Protecting Your Twitter Password – Is This Something We All Forgot?

Filed under: Industry News

twitter_logoFor Years and Years it has been pounded into our heads don’t give your password to anyone but it seems when it comes to Twitter and all of the sites that access Twitters API people are more then willing to share that password for the stupidest things.

How many twitter pic sites are there? How many sites use your Twitter password to let you pick a song or sites that will give you statistical info on your account.

Well many of these sites are fairly reputable … they have been around at least as long as twitter many longer…

UStream for one has you logon to a stream with either your UStream pass which is probably a good idea or your Twitter password. If you logon with your Twitter pass then whatever you post in the chat it amplified to your twitter account in the background…. better not be watching any hot girls if your wife is following you…

Then you have sites like Yfrog which is run by ImageShack and they have been around a while. If you login with your twitter account info on yfrog your image is posted to your Twitter account but then again isn’t it just as simple to use imageshack and copy the url into your twitter post?

Its not just lazyness its total disreguard for password security.

Some sites will say … ok we have your password and promise not to use it…

But everyone knows that a site that keeps that info is making itself a target for hackers.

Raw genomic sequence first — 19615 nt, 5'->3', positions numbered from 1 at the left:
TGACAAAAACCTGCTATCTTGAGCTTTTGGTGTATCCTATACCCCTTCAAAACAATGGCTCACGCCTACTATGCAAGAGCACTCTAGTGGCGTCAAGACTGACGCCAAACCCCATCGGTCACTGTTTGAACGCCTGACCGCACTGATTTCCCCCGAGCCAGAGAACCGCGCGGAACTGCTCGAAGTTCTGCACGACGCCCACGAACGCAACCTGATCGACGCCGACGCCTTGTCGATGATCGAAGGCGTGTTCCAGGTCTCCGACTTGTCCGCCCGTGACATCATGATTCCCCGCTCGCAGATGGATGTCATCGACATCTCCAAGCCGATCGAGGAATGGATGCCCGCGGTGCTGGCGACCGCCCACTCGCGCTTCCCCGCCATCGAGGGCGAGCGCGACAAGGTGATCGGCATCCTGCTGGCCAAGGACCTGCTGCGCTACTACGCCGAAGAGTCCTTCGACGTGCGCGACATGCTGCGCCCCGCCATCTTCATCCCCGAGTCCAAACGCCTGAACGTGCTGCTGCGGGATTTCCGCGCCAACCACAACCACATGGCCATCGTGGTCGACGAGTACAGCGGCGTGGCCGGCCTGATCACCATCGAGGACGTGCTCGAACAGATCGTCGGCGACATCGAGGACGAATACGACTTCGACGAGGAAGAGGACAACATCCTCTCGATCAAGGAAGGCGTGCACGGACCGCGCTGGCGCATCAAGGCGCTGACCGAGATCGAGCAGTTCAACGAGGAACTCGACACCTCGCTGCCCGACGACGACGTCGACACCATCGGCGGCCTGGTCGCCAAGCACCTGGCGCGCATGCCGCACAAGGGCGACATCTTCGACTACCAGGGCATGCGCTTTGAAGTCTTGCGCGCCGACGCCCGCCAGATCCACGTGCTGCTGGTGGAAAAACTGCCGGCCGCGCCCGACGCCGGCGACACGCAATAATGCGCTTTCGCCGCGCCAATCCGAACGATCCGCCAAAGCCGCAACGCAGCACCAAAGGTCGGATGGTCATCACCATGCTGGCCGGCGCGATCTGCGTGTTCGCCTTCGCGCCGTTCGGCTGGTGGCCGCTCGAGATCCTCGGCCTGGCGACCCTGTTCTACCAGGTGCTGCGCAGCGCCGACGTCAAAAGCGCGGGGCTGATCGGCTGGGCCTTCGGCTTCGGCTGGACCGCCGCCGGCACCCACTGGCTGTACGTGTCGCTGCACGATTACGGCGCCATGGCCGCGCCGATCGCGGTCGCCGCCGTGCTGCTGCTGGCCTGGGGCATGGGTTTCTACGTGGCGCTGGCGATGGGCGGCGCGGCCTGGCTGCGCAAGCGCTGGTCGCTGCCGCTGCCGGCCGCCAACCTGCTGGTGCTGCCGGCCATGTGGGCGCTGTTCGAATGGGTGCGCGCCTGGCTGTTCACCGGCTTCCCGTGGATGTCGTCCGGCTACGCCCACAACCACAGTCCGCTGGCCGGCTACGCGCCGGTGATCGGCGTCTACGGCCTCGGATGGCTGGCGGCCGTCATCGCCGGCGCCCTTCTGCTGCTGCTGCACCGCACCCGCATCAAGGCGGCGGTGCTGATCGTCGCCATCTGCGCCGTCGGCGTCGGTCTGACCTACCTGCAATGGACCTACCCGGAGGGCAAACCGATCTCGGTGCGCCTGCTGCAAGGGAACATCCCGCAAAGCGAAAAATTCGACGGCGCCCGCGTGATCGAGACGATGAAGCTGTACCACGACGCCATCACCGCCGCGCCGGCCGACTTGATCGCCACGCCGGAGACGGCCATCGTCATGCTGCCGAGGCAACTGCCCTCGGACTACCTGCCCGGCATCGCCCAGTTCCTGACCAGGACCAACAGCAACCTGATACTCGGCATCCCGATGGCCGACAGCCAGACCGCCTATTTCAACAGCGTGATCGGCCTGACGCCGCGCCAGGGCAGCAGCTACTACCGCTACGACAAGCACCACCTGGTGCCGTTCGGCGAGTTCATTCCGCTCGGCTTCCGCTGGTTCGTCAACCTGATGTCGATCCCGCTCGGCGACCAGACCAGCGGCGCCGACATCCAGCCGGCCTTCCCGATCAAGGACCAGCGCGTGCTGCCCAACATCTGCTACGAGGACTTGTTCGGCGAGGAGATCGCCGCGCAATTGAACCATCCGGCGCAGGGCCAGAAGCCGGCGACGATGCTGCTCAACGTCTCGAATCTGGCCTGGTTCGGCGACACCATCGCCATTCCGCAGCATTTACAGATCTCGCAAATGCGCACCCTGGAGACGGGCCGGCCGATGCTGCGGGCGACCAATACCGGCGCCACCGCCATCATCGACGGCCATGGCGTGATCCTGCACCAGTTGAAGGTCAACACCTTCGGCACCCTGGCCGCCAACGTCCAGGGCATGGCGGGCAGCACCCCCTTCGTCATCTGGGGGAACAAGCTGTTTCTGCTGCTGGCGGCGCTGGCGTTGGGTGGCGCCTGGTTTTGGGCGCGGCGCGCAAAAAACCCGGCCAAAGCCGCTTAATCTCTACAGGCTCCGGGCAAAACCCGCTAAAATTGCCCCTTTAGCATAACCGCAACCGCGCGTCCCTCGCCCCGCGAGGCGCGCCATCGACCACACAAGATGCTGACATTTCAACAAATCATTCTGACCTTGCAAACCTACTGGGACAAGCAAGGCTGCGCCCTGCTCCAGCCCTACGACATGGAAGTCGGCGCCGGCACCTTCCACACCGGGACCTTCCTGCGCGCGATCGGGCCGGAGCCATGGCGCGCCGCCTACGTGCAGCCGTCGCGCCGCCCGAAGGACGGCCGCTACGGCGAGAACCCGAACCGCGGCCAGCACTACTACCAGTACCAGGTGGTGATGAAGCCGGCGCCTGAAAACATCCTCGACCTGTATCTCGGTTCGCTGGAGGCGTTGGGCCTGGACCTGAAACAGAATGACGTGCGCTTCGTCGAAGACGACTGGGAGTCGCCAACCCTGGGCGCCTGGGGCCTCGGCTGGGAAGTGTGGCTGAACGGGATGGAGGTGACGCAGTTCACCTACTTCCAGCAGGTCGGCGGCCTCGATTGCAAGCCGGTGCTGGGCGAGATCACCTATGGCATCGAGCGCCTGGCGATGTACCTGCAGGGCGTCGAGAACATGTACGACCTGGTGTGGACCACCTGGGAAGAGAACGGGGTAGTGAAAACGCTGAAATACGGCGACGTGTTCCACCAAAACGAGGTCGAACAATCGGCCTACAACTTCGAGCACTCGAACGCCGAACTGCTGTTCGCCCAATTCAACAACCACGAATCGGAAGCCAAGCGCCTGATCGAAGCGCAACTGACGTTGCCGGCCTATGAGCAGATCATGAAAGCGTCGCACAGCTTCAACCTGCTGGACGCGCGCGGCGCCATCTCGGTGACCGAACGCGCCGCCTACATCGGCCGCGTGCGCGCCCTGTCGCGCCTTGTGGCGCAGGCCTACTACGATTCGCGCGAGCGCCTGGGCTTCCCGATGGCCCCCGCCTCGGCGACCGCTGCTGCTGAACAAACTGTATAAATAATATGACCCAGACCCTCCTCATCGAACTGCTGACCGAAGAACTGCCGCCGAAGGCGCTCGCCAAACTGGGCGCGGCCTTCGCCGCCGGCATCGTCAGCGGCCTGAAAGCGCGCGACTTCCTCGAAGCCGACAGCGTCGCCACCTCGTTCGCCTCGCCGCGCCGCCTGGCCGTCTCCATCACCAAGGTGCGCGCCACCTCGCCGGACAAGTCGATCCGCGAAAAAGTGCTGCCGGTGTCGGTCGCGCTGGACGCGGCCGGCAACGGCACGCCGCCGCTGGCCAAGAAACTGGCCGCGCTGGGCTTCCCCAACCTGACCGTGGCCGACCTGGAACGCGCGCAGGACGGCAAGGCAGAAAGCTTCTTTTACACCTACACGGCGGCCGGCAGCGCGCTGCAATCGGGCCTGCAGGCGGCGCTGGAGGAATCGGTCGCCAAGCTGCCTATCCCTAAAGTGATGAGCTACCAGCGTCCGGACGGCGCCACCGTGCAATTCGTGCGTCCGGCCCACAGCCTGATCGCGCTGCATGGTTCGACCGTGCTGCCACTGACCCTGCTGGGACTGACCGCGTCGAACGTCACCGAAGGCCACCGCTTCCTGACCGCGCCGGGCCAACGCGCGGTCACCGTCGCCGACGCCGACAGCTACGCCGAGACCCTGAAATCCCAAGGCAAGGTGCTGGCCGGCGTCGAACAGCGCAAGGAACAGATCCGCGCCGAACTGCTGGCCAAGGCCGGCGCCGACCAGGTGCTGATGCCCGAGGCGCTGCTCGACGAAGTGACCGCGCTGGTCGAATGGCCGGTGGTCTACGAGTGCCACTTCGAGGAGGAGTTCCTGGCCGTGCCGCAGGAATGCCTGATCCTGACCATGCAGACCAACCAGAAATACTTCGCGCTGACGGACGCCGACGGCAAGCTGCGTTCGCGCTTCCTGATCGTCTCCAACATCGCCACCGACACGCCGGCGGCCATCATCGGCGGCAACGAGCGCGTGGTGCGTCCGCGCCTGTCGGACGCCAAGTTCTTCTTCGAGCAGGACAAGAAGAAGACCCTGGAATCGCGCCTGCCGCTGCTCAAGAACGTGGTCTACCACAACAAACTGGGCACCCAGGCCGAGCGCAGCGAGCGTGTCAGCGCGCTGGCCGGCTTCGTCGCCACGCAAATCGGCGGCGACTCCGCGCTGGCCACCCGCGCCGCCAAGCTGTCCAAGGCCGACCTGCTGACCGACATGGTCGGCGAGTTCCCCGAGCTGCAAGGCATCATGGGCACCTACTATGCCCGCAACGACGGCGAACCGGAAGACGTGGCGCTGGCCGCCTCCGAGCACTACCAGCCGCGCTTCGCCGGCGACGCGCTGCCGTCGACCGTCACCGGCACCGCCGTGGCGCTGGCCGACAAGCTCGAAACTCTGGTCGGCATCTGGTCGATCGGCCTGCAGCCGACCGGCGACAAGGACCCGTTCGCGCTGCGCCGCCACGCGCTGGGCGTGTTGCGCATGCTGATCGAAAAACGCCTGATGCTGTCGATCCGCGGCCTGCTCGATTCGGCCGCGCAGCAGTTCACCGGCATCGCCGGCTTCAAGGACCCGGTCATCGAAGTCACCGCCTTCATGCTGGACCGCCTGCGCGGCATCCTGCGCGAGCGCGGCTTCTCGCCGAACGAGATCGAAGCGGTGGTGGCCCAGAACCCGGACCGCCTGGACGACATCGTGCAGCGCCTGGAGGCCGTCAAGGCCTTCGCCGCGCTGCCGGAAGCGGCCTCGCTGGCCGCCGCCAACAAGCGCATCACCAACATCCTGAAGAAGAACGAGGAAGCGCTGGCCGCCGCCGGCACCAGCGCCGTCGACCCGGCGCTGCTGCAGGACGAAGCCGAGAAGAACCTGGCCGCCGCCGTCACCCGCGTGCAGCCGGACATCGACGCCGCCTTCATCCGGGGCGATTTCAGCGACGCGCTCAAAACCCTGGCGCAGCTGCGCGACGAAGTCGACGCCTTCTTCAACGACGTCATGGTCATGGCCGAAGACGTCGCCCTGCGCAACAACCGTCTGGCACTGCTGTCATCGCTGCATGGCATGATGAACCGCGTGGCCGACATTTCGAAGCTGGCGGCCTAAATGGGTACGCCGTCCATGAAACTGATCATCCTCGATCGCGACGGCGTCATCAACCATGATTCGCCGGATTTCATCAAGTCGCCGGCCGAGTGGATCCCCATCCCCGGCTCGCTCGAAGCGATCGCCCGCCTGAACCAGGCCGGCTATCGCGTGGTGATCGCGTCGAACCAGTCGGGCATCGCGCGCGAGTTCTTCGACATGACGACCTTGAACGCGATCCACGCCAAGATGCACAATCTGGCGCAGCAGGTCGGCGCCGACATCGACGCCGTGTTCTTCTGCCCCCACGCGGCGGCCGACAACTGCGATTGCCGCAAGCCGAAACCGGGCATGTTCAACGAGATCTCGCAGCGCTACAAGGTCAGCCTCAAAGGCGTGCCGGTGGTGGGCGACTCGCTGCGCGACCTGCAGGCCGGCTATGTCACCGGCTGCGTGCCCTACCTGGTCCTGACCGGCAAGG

Maybe they can’t get into some of the better ones that have a full staff of developers but with the speed these sites are popping up who can tell what is what… and how many people really go through all the time it takes to back trace domains and find out who you are really dealing with…

This is a serious problem but … hey its only your twitter account.

Its only the thing you do to keep in touch with your friends while you are online or the tool you use to announce your business…. is it really that meaningless?

I don’t know

But it seems that Twitter may be working on a solution … some type of public and private key that users can provide to these sites. Doesn’t that sound a little like Open ID?

Anyway THINK ABOUT IT the next time you are asked to enter your password.

Do you really need to give out your password for this service or can you find another way. And if  you really need to do it then remember to change your password on twitter as soon as you are done using the service. That means every time you are done the transaction.

Yes its a drag but using a 20 digit  random character pass its not that hard to type in a new one.

Be safe out there people.